Canada, other G7 nations launch sustainable mining alliance at COP15 nature meeting

Canada, other G7 nations launch sustainable mining alliance at COP15 nature meeting

MONTREAL — Canada and other G7 countries have formed a new alliance to force mining companies to adopt more environmentally and socially responsible standards as the western world ramps up its critical mineral supply chains.

Natural Resources Secretary Jonathan Wilkinson announced the agreement at the COP15 biodiversity talks in Montreal on Monday. The agreement involves countries trying to reduce China’s dominance in the critical minerals field.

Critical minerals refer to about three dozen metals and minerals required for most modern technology, including laptops and cell phones. But they are also essential for rechargeable batteries used in electric vehicles, as well as for energy storage and renewable energy generation in solar panels and wind turbines.

“Without critical minerals, there is no energy transition,” Wilkinson told reporters. “Critical minerals are the building blocks for the green and digital economy.”

The announcement came three days after Wilkinson released Canada’s Critical Minerals Strategy, which aims to expand Canada’s production in ways that are environmentally sound, ensure indigenous justice and enhance global security.

Canada and the United States are among Western democracies that have made it clear that China cannot be allowed to dominate critical minerals in a way that gives it political clout similar to Russia’s hold on oil and gas exports to Europe. China is the dominant player in critical minerals, particularly in refining, processing and manufacturing.

Asked if the alliance was aimed at China, Wilkinson said, “It is a call for all countries to actually do so in a way that is environmentally sustainable, respects labor rights and respects the rights of indigenous peoples.”

All G7 countries except Italy have joined the alliance, as has Australia.

“We understand that by 2050, net zero will require more mining, not less,” said Katherine Ruiz-Avila, Australia’s Deputy High Commissioner to Canada, adding that her country has joined the alliance to ensure “critical… Minerals mined, processed and processed are recycled in a way that positively contributes to the life of local communities, indigenous people and the quality of our natural environment.”

Canada’s strategy focuses only on domestic mining, and Wilkinson acknowledged that it says nothing about the sustainability of raw materials mined elsewhere and brought to Canada for further processing or used to make batteries.

The alliance is an attempt to expand Canada’s strategy globally, although it’s not clear how adamant Canada or others will be in ensuring imported critical minerals follow the same environmental and social standards as those mined domestically.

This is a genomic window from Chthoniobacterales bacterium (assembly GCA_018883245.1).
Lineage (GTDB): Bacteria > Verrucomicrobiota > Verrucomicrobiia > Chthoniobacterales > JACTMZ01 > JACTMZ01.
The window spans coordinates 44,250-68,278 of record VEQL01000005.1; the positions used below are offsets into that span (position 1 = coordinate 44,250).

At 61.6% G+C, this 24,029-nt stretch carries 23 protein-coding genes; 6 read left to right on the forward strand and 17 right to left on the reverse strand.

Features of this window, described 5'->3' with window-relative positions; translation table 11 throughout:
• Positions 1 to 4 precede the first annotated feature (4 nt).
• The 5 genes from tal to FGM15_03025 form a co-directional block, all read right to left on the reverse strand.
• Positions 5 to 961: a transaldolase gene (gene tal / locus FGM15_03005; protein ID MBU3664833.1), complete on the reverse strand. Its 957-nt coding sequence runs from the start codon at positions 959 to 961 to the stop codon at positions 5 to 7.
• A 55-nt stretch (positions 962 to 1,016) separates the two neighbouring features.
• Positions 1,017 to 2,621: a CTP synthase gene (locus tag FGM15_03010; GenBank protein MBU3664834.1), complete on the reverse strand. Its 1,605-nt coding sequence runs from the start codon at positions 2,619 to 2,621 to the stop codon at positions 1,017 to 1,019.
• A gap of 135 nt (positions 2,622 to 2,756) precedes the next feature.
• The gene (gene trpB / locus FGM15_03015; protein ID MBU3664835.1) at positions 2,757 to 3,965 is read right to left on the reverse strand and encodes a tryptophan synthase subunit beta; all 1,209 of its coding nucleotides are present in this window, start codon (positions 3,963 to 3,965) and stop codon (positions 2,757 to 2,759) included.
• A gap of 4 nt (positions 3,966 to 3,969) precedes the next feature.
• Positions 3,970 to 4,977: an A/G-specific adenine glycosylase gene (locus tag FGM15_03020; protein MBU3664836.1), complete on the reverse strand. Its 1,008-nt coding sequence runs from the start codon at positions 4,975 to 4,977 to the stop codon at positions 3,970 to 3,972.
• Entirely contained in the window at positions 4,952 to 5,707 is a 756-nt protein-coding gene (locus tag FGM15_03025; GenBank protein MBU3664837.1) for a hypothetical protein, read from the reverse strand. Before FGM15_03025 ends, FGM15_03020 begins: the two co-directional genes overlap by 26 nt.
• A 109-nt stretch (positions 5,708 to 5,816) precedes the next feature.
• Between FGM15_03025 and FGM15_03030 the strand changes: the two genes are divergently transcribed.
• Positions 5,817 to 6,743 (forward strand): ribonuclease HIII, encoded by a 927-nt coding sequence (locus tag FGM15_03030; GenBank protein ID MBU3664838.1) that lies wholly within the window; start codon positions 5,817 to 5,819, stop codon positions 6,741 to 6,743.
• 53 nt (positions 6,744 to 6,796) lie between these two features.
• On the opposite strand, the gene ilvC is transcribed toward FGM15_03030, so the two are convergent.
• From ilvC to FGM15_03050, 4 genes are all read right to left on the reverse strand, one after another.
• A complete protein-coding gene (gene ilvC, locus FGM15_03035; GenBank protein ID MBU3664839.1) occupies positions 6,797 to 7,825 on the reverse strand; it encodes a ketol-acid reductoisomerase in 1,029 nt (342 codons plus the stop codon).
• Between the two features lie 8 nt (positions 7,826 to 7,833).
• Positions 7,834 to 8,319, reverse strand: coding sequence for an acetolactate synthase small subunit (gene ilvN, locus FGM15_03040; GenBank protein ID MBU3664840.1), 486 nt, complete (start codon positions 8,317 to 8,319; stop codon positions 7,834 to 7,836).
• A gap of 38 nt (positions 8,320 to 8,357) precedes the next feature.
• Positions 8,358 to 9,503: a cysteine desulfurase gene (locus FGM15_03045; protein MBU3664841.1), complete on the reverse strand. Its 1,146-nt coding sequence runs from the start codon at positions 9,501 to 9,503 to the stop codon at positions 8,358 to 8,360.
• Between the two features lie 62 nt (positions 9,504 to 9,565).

Nor does the agreement specify what role alliance members will play in ensuring their own companies follow the standards when operating on foreign soil. Canada’s mining companies have a strong reputation for sustainable mining practices at home, but things are different internationally. Several lawsuits alleging environmental damage, harm to human health and human rights abuses have been filed against Canadian companies operating in other countries.

When asked how the alliance would change the practices of Canadian mining companies, Wilkinson defended the industry.

“Canada’s mining companies, both domestic and international, have some of the highest standards in the world. That’s not to say we don’t have to do more; We need to do more to ensure we halt biodiversity loss here and around the world,” he said.

Allies are also unsure whether they will restrict exports of minerals mined in their territories to China. Canada has already begun enforcing a new policy to limit the role of state-owned companies in non-democratic countries in Canada’s critical minerals, forcing three Chinese companies to sell their ownership interests in some small Canadian mining developments.

However, Wilkinson said the alliance will have an impact on where Canada sources its critical minerals.

“We all essentially commit to certain standards that relate to how we produce the minerals, but also where we buy minerals,” he said. “If you are a country with critical natural resources and want to sell them to the UK, Japan or Canada, you have to respect those principles.”

The COP15 nature talks are an attempt by most countries around the world to agree on policies that will both halt and repair the destruction that human activities, including mining, have wrought on global ecosystems and wildlife. Some environmentalists are not happy that the Canadian government is announcing a strategy to expand mining.

Caroline Brouillette, national policy director at Climate Action Network Canada, said the strategy is detached from the talks at COP15 and reinforces “our reliance on destructive business models that deplete resources and harm communities”.

Aimee Boulanger, executive director of the Initiative for Responsible Mining Assurance, said governments have an essential role to play in ensuring minerals used in the transition away from fossil fuels are mined responsibly.

“We have to make sure that the solutions to the problems we’re trying to solve don’t do more harm themselves,” she said in an interview.

But Boulanger said that even in the countries that are members of the alliance, local laws are currently not strong enough to prevent significant damage from industrial mining.

This report from The Canadian Press was first published on December 12, 2022.

– Mia Rabson in Ottawa and Jacob Serebrin in Montreal.


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